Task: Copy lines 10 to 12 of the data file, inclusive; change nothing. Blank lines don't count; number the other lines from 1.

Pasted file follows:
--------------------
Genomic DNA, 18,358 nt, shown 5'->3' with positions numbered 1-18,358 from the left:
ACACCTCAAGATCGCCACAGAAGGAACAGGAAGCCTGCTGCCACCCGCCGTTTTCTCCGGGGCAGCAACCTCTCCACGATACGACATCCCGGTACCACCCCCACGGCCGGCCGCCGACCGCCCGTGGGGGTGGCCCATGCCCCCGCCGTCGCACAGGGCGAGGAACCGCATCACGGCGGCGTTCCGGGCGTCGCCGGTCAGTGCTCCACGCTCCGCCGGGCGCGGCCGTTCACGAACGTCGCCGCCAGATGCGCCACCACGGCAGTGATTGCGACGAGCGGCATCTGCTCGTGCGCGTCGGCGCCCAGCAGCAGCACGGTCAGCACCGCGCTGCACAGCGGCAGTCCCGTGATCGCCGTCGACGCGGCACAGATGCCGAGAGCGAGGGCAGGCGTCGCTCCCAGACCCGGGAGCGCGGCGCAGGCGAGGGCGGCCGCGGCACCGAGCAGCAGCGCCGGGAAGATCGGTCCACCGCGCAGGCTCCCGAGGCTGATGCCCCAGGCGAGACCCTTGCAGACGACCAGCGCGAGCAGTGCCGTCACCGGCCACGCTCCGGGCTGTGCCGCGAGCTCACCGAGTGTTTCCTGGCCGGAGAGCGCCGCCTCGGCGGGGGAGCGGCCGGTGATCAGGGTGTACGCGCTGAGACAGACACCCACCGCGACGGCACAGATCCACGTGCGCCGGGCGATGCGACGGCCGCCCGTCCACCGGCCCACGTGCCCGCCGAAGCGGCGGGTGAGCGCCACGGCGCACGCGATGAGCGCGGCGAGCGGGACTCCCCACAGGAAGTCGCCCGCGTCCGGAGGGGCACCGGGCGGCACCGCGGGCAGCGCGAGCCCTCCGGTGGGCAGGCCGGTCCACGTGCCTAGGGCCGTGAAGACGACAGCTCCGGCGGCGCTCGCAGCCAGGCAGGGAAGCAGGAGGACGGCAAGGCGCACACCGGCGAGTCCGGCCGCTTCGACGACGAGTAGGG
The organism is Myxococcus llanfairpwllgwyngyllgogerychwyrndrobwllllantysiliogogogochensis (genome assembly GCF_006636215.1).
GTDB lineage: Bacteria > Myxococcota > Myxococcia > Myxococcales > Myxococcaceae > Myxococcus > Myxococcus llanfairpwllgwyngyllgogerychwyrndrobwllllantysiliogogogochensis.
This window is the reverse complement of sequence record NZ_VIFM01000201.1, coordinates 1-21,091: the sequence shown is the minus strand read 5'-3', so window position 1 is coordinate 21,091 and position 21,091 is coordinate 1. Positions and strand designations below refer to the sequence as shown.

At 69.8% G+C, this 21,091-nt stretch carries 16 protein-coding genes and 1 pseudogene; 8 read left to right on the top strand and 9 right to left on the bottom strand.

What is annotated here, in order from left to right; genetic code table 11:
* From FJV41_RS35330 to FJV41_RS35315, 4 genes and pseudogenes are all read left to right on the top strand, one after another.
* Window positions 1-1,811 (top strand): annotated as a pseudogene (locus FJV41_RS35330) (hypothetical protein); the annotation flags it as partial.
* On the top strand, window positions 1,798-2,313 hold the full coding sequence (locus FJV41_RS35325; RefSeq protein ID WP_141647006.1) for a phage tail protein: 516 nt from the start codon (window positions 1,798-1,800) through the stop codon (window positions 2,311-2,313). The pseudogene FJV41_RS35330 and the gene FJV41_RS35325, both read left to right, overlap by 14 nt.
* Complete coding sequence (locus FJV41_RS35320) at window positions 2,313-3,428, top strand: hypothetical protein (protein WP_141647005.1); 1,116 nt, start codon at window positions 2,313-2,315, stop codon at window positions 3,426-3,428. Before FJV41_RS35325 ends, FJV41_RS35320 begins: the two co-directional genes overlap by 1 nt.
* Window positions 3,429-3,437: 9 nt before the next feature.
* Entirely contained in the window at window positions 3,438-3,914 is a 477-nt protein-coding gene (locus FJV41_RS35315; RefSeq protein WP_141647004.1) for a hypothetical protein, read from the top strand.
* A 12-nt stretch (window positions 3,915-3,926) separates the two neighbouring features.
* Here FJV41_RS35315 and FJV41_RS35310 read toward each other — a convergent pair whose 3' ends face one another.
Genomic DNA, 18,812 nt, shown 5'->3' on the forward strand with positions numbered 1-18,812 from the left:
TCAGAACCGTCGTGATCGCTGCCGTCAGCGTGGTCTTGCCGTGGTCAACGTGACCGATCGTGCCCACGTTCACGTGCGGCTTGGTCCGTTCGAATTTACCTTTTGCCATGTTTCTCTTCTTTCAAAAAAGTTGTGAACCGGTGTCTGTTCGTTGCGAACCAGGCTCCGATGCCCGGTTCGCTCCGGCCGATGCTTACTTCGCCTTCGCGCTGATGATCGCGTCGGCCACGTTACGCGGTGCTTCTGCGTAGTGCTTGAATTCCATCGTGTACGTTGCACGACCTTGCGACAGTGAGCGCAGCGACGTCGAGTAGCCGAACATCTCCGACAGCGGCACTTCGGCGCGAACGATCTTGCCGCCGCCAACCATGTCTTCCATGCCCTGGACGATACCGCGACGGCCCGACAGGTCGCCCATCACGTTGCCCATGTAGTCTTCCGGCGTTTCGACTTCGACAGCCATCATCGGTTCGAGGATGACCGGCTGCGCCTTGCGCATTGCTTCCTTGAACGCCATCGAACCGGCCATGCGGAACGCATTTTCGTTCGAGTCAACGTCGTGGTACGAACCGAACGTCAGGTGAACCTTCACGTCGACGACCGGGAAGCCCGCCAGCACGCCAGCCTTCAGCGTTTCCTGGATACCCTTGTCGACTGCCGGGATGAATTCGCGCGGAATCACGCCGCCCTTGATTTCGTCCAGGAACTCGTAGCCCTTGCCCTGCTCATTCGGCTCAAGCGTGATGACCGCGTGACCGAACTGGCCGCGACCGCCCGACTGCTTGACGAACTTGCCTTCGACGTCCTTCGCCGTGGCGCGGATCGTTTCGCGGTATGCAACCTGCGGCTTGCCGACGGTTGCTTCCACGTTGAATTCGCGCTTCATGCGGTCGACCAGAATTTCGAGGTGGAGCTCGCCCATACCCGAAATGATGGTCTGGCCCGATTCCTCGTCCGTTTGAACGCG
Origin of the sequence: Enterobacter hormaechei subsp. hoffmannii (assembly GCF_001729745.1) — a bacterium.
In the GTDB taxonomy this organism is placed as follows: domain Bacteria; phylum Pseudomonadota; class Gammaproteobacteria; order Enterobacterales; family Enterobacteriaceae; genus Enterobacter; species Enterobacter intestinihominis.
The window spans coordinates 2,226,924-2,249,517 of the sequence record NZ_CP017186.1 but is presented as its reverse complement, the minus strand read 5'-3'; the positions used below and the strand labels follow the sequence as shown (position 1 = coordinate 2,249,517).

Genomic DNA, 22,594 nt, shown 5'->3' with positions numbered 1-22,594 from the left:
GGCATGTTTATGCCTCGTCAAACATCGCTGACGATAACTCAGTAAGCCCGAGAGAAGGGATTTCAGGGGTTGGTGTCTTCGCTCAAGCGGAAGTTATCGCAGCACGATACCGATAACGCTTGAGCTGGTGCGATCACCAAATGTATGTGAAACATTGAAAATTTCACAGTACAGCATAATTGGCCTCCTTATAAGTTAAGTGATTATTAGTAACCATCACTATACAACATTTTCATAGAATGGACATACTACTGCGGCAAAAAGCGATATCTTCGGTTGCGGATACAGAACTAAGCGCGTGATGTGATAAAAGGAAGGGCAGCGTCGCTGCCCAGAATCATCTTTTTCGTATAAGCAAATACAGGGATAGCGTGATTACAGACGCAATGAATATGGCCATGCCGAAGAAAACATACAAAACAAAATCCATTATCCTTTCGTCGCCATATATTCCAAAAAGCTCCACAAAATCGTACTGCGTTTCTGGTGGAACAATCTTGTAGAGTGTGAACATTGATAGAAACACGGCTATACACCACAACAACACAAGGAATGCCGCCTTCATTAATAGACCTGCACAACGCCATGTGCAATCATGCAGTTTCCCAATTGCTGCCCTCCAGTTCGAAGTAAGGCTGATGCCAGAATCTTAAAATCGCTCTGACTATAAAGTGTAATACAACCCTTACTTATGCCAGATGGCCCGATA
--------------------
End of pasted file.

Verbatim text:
* On the top strand, window positions 1,798-2,313 hold the full coding sequence (locus FJV41_RS35325; RefSeq protein ID WP_141647006.1) for a phage tail protein: 516 nt from the start codon (window positions 1,798-1,800) through the stop codon (window positions 2,311-2,313). The pseudogene FJV41_RS35330 and the gene FJV41_RS35325, both read left to right, overlap by 14 nt.
* Complete coding sequence (locus FJV41_RS35320) at window positions 2,313-3,428, top strand: hypothetical protein (protein WP_141647005.1); 1,116 nt, start codon at window positions 2,313-2,315, stop codon at window positions 3,426-3,428. Before FJV41_RS35325 ends, FJV41_RS35320 begins: the two co-directional genes overlap by 1 nt.
* Window positions 3,429-3,437: 9 nt before the next feature.